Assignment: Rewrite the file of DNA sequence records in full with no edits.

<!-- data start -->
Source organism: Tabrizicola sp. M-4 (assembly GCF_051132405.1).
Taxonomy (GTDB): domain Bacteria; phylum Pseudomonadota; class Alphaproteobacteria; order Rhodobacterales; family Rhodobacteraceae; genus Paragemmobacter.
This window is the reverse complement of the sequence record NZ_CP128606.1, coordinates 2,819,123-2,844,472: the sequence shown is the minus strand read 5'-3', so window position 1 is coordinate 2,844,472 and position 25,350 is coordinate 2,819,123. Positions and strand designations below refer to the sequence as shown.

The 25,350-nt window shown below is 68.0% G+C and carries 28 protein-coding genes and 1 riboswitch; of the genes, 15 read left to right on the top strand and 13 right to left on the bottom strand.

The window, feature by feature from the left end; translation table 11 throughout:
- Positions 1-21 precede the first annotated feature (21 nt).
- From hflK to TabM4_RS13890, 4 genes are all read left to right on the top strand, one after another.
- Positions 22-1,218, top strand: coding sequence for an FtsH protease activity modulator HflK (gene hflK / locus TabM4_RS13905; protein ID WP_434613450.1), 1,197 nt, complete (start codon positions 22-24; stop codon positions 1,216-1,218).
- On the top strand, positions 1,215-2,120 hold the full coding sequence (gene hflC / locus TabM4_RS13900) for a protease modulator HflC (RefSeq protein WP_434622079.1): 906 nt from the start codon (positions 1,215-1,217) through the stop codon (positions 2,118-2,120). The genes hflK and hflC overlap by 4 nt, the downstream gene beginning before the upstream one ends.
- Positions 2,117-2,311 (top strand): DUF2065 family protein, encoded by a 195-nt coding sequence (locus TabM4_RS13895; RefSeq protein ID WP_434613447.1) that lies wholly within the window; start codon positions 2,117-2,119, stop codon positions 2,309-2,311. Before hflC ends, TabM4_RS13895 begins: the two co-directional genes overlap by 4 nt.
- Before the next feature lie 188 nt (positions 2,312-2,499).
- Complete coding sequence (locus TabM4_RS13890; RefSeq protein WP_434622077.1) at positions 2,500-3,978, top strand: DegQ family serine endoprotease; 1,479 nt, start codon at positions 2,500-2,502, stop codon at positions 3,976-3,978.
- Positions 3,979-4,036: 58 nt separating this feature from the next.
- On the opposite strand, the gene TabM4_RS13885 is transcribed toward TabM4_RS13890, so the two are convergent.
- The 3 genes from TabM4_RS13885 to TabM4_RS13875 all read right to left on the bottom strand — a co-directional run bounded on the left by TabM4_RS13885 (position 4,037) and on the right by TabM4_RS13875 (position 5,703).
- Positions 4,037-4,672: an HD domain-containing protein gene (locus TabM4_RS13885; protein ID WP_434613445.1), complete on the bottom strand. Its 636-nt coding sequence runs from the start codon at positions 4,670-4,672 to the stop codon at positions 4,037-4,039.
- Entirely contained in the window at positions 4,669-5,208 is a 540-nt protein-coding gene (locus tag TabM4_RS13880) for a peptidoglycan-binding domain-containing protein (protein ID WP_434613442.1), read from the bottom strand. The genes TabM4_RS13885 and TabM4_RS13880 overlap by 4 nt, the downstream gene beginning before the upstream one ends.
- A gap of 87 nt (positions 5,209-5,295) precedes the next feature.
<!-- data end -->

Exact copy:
Source organism: Tabrizicola sp. M-4 (assembly GCF_051132405.1).
Taxonomy (GTDB): domain Bacteria; phylum Pseudomonadota; class Alphaproteobacteria; order Rhodobacterales; family Rhodobacteraceae; genus Paragemmobacter.
This window is the reverse complement of the sequence record NZ_CP128606.1, coordinates 2,819,123-2,844,472: the sequence shown is the minus strand read 5'-3', so window position 1 is coordinate 2,844,472 and position 25,350 is coordinate 2,819,123. Positions and strand designations below refer to the sequence as shown.

The 25,350-nt window shown below is 68.0% G+C and carries 28 protein-coding genes and 1 riboswitch; of the genes, 15 read left to right on the top strand and 13 right to left on the bottom strand.

The window, feature by feature from the left end; translation table 11 throughout:
- Positions 1-21 precede the first annotated feature (21 nt).
- From hflK to TabM4_RS13890, 4 genes are all read left to right on the top strand, one after another.
- Positions 22-1,218, top strand: coding sequence for an FtsH protease activity modulator HflK (gene hflK / locus TabM4_RS13905; protein ID WP_434613450.1), 1,197 nt, complete (start codon positions 22-24; stop codon positions 1,216-1,218).
- On the top strand, positions 1,215-2,120 hold the full coding sequence (gene hflC / locus TabM4_RS13900) for a protease modulator HflC (RefSeq protein WP_434622079.1): 906 nt from the start codon (positions 1,215-1,217) through the stop codon (positions 2,118-2,120). The genes hflK and hflC overlap by 4 nt, the downstream gene beginning before the upstream one ends.
- Positions 2,117-2,311 (top strand): DUF2065 family protein, encoded by a 195-nt coding sequence (locus TabM4_RS13895; RefSeq protein ID WP_434613447.1) that lies wholly within the window; start codon positions 2,117-2,119, stop codon positions 2,309-2,311. Before hflC ends, TabM4_RS13895 begins: the two co-directional genes overlap by 4 nt.
- Before the next feature lie 188 nt (positions 2,312-2,499).
- Complete coding sequence (locus TabM4_RS13890; RefSeq protein WP_434622077.1) at positions 2,500-3,978, top strand: DegQ family serine endoprotease; 1,479 nt, start codon at positions 2,500-2,502, stop codon at positions 3,976-3,978.
- Positions 3,979-4,036: 58 nt separating this feature from the next.
- On the opposite strand, the gene TabM4_RS13885 is transcribed toward TabM4_RS13890, so the two are convergent.
- The 3 genes from TabM4_RS13885 to TabM4_RS13875 all read right to left on the bottom strand — a co-directional run bounded on the left by TabM4_RS13885 (position 4,037) and on the right by TabM4_RS13875 (position 5,703).
- Positions 4,037-4,672: an HD domain-containing protein gene (locus TabM4_RS13885; protein ID WP_434613445.1), complete on the bottom strand. Its 636-nt coding sequence runs from the start codon at positions 4,670-4,672 to the stop codon at positions 4,037-4,039.
- Entirely contained in the window at positions 4,669-5,208 is a 540-nt protein-coding gene (locus tag TabM4_RS13880) for a peptidoglycan-binding domain-containing protein (protein ID WP_434613442.1), read from the bottom strand. The genes TabM4_RS13885 and TabM4_RS13880 overlap by 4 nt, the downstream gene beginning before the upstream one ends.
- A gap of 87 nt (positions 5,209-5,295) precedes the next feature.